Discover the heroine of Italian Pop Art at Partners & Mucciaccia on Dover Street
While the names of Lucio Fontana, Alberto Burri, Alighiero Boetti and Michelangelo Pistoletto have shot into the spotlight over the past few years, Giosetta Fioroni is perhaps less familiar. Fioroni was the only female member of the Scuola di Piazza del Popolo, a group of artists that emerged during the 1960s, and developed Italian Pop Art as we have come to know it. Her graphic work draws on mass media as much as her family background: she was born in in 1932, her father a sculptor and mother a painter and puppeteer.
Post-war Italian art continues to pour into the market, largely due to the expiration of Italian legislation that requires an export licence for any work more than 50 years old. Indeed, at Sotheby’s Milan, Fioroni’s Bambino sold for €52,500, more than €30,000 over its high estimate in 2015; La modella inglese sold for £56,250 in last year’s Italian sale at Christie’s; and in October Gli Occhiali (The Glasses) reached £62,500 at Phillips.
An exhibition at Partners & Mucciaccia this month hones in on Fioroni’s earlier work. “Although they were created in the 1960s, her pictures are still very contemporary and translate very well, 60 years later,” says the gallery’s founder and director Massimiliano Mucciaccia.
The works on display are typical of those from the artist’s time living between Rome and Paris from 1959 to 1963, when la dolce vita crossed paths with post-war Neorealism. Fioroni introduced rounded edges to her paintings (like a television or film screen), which were often of female faces that she referred to as ‘ideograms’ – images taken from press cuttings, projected onto the canvas and often painted in a ghostly silver (another reference both to the silver screen and the first photographs taken by William Henry Fox Talbot, who used paper coated in silver iodide).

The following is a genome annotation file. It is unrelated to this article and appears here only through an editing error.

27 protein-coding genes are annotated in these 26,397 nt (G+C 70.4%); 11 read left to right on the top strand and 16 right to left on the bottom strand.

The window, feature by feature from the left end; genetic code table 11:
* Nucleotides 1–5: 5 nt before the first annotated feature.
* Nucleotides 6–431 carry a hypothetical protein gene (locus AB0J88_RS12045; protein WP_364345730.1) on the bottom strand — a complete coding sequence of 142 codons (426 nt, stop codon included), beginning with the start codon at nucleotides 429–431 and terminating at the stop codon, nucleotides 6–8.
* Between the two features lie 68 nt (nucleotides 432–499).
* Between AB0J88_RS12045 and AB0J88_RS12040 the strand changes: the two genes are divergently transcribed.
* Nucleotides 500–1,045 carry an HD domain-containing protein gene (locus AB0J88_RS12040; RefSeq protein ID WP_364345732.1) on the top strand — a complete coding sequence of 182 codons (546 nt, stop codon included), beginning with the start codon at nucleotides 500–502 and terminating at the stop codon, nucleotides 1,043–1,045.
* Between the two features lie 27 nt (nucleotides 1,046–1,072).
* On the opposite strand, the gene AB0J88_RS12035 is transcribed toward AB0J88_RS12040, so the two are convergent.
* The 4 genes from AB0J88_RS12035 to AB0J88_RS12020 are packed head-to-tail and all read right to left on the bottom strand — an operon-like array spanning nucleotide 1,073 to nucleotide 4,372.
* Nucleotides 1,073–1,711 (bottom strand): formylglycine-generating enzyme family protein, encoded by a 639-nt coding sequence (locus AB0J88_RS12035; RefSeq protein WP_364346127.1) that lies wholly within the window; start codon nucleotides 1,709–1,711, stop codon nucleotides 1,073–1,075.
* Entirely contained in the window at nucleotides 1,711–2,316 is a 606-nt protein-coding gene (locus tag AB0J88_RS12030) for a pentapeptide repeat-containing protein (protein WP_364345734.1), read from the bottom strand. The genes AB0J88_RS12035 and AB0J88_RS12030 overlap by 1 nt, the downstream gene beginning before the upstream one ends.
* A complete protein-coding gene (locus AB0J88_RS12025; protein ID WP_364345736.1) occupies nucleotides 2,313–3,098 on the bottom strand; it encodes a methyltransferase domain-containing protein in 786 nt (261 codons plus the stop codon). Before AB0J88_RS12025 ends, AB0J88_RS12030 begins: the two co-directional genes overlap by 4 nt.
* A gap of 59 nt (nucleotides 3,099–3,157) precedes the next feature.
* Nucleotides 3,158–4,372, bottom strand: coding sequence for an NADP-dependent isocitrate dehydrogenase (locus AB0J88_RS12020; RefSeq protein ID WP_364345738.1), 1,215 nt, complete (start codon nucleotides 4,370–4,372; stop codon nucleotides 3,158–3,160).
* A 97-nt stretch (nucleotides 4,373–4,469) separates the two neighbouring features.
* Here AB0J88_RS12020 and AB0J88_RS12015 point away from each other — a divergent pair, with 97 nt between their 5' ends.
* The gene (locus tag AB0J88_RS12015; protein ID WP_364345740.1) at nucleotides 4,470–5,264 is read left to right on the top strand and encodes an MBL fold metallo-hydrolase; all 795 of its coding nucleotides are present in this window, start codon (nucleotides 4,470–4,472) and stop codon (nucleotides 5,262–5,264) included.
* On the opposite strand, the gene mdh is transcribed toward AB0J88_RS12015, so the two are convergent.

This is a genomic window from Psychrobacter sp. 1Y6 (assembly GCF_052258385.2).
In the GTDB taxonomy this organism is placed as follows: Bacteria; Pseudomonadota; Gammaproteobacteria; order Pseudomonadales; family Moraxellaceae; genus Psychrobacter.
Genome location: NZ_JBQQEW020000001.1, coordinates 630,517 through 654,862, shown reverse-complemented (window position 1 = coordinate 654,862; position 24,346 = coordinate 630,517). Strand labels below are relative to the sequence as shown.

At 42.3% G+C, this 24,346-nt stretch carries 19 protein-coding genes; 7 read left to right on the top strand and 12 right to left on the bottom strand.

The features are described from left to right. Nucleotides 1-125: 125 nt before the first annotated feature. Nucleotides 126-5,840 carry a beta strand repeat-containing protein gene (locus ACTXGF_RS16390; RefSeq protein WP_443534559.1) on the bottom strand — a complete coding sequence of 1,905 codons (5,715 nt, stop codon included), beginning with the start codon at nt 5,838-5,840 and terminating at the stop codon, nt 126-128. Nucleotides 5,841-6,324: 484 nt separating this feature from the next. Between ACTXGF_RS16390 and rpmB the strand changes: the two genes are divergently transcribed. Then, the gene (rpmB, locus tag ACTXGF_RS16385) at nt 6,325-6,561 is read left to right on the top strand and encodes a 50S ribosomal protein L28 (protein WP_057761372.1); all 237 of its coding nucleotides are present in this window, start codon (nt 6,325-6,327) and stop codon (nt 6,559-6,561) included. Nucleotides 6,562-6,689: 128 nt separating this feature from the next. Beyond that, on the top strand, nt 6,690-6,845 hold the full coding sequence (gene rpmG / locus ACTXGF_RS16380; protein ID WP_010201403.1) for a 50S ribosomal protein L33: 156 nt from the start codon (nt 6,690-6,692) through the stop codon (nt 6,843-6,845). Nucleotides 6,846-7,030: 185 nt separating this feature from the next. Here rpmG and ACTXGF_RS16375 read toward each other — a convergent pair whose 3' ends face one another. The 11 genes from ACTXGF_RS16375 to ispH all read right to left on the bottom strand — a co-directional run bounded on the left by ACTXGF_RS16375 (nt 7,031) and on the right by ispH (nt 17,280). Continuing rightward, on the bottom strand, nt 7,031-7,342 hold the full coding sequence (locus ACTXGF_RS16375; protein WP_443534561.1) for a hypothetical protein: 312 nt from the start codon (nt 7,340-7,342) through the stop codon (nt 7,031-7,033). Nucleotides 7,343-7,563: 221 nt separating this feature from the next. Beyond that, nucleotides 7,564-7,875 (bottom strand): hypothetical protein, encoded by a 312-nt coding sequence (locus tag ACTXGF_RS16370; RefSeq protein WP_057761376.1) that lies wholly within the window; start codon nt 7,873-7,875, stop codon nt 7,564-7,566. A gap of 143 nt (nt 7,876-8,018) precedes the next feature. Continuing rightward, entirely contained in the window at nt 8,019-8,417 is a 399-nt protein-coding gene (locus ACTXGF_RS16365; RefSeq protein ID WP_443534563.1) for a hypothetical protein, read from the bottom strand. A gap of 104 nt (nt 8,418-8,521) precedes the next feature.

Although comparisons can be drawn, European Pop artists rejected the mechanical screenprinting techniques used by their American counterparts like Andy Warhol. Fioroni’s compositions tap into the same use of cultural icons, but by reinterpreting the faces by hand in enamel, aluminium and oil paint, they are far less emotionally detached. For the Italian Pop artists, the emphasis remained on the act of creating. Partners & Mucciaccia launched in 2006 in Rome, followed by spaces in the Dolomites and Singapore.
“After a few years operating on an international level, the next step of course was London, as it’s one of the most important platforms for both the contemporary and modern art market – and Mayfair is the centre of all that,” says Mucciaccia, who now lives in the area and flies back to Rome for weekends.
The gallery opened on Dover Street last June, focusing on paintings through artists from Giorgio de Chirico to Enrico Castellani. Its roster “is a question of taste and sensitivity towards the artists”, Mucciaccia describes. “The gallery does follow the market, but only up until a certain point.”
Fioroni’s recent work is completely different – dresses sculpted in ceramic, linear ink sketches – and she is still producing art in Rome. Yet nothing says bravissimo quite like the gallery’s tribute to one of the last living Italian Pop artists.